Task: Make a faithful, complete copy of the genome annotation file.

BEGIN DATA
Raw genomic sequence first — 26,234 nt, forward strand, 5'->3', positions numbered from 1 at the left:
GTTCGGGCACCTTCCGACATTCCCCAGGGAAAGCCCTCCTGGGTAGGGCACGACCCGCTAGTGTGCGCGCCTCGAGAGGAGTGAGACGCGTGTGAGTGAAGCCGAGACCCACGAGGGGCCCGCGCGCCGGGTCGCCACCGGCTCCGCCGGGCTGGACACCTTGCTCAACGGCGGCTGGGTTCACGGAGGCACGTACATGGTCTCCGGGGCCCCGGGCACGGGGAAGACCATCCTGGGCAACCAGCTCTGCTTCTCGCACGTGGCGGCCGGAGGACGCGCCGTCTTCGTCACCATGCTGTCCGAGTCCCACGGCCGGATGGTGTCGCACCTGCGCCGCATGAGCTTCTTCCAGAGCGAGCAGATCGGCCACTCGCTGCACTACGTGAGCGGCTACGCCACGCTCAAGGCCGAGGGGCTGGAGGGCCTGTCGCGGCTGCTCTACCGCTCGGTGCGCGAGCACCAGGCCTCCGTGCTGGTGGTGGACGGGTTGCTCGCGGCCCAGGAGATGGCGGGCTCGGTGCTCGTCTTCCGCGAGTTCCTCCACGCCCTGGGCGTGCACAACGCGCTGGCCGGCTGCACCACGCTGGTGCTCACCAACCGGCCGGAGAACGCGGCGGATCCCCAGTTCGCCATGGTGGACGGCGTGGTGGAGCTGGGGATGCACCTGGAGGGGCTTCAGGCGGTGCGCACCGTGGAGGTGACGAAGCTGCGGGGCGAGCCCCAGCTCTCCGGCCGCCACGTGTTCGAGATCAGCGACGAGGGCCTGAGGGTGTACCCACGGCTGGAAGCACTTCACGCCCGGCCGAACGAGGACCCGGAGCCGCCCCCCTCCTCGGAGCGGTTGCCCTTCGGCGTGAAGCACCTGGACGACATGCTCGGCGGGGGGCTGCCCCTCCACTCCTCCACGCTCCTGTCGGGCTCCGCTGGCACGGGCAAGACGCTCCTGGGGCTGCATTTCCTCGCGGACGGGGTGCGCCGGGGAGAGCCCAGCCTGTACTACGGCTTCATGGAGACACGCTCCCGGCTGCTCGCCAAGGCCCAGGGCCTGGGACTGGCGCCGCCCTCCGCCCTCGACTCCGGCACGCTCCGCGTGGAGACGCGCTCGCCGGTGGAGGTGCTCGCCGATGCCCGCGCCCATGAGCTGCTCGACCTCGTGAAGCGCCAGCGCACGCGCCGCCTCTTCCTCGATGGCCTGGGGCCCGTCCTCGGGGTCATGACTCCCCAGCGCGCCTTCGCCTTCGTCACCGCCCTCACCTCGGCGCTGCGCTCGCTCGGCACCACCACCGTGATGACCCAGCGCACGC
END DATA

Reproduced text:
Raw genomic sequence first — 26,234 nt, forward strand, 5'->3', positions numbered from 1 at the left:
GTTCGGGCACCTTCCGACATTCCCCAGGGAAAGCCCTCCTGGGTAGGGCACGACCCGCTAGTGTGCGCGCCTCGAGAGGAGTGAGACGCGTGTGAGTGAAGCCGAGACCCACGAGGGGCCCGCGCGCCGGGTCGCCACCGGCTCCGCCGGGCTGGACACCTTGCTCAACGGCGGCTGGGTTCACGGAGGCACGTACATGGTCTCCGGGGCCCCGGGCACGGGGAAGACCATCCTGGGCAACCAGCTCTGCTTCTCGCACGTGGCGGCCGGAGGACGCGCCGTCTTCGTCACCATGCTGTCCGAGTCCCACGGCCGGATGGTGTCGCACCTGCGCCGCATGAGCTTCTTCCAGAGCGAGCAGATCGGCCACTCGCTGCACTACGTGAGCGGCTACGCCACGCTCAAGGCCGAGGGGCTGGAGGGCCTGTCGCGGCTGCTCTACCGCTCGGTGCGCGAGCACCAGGCCTCCGTGCTGGTGGTGGACGGGTTGCTCGCGGCCCAGGAGATGGCGGGCTCGGTGCTCGTCTTCCGCGAGTTCCTCCACGCCCTGGGCGTGCACAACGCGCTGGCCGGCTGCACCACGCTGGTGCTCACCAACCGGCCGGAGAACGCGGCGGATCCCCAGTTCGCCATGGTGGACGGCGTGGTGGAGCTGGGGATGCACCTGGAGGGGCTTCAGGCGGTGCGCACCGTGGAGGTGACGAAGCTGCGGGGCGAGCCCCAGCTCTCCGGCCGCCACGTGTTCGAGATCAGCGACGAGGGCCTGAGGGTGTACCCACGGCTGGAAGCACTTCACGCCCGGCCGAACGAGGACCCGGAGCCGCCCCCCTCCTCGGAGCGGTTGCCCTTCGGCGTGAAGCACCTGGACGACATGCTCGGCGGGGGGCTGCCCCTCCACTCCTCCACGCTCCTGTCGGGCTCCGCTGGCACGGGCAAGACGCTCCTGGGGCTGCATTTCCTCGCGGACGGGGTGCGCCGGGGAGAGCCCAGCCTGTACTACGGCTTCATGGAGACACGCTCCCGGCTGCTCGCCAAGGCCCAGGGCCTGGGACTGGCGCCGCCCTCCGCCCTCGACTCCGGCACGCTCCGCGTGGAGACGCGCTCGCCGGTGGAGGTGCTCGCCGATGCCCGCGCCCATGAGCTGCTCGACCTCGTGAAGCGCCAGCGCACGCGCCGCCTCTTCCTCGATGGCCTGGGGCCCGTCCTCGGGGTCATGACTCCCCAGCGCGCCTTCGCCTTCGTCACCGCCCTCACCTCGGCGCTGCGCTCGCTCGGCACCACCACCGTGATGACCCAGCGCACGC